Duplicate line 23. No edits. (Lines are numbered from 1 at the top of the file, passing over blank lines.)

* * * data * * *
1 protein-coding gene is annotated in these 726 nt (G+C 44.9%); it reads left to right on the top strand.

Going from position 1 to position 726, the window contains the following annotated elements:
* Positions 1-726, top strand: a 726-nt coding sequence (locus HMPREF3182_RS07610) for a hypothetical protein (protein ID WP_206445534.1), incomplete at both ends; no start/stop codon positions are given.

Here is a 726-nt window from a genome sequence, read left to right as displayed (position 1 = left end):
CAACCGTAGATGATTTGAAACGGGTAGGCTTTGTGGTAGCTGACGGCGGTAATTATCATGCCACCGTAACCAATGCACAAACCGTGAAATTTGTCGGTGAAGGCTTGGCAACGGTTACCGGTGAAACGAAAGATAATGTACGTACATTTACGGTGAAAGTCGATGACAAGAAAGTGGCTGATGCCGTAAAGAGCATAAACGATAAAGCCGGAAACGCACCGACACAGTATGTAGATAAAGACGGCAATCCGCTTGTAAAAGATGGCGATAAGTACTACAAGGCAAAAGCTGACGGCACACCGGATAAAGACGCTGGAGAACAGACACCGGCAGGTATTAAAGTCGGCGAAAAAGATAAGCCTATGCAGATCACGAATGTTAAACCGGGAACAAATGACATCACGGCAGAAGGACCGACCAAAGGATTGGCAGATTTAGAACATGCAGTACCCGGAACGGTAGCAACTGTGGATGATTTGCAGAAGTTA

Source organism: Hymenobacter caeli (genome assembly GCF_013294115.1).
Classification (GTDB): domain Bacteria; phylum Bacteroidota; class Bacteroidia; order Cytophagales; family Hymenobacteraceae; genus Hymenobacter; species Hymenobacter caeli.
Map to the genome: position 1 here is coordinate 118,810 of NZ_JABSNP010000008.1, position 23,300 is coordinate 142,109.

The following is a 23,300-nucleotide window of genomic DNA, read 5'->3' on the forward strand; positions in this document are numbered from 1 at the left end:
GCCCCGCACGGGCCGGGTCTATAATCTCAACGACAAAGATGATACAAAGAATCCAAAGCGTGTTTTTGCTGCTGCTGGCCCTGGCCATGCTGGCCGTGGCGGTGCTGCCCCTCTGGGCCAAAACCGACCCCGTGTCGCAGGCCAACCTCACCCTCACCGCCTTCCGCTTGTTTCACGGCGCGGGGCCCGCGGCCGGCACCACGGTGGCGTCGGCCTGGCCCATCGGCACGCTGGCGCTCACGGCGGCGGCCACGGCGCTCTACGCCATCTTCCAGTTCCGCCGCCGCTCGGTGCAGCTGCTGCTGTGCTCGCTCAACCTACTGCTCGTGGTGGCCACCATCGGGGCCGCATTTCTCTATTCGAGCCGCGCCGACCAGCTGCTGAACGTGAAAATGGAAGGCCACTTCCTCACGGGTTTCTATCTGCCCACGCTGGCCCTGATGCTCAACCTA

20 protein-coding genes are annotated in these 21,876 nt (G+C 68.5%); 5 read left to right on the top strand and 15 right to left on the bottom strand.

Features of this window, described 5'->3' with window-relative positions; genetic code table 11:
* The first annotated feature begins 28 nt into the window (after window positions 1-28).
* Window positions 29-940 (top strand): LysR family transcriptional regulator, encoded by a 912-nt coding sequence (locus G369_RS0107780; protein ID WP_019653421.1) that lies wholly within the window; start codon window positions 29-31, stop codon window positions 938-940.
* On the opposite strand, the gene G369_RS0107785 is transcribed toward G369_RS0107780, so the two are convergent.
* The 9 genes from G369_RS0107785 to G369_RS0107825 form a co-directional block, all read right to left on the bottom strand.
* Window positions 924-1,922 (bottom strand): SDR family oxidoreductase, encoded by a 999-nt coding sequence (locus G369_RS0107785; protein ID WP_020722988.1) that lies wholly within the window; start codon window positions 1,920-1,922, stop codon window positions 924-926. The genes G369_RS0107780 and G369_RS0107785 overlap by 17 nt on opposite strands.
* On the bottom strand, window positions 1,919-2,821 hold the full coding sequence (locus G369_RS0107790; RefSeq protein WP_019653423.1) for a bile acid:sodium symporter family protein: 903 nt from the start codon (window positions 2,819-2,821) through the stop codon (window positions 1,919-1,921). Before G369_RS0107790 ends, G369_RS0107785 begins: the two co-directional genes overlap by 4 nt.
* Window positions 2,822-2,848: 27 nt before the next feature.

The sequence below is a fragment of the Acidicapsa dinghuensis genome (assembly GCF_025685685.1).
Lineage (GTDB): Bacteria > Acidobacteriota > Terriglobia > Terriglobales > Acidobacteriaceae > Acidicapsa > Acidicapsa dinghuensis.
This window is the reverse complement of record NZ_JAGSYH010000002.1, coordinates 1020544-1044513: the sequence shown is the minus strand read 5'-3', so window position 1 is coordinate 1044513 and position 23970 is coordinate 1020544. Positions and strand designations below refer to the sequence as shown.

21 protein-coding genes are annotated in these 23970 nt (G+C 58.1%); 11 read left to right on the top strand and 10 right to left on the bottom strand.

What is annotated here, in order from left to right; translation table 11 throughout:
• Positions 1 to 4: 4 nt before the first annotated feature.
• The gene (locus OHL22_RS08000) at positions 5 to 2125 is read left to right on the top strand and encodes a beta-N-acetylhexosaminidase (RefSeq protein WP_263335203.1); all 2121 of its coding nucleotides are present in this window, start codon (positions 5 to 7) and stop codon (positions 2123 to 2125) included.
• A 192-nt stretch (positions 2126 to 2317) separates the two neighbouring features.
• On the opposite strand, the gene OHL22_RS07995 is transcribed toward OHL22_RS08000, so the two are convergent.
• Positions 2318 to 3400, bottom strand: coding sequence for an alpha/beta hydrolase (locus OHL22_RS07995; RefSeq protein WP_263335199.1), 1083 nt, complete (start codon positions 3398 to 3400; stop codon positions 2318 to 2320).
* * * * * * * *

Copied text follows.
21 protein-coding genes are annotated in these 23970 nt (G+C 58.1%); 11 read left to right on the top strand and 10 right to left on the bottom strand.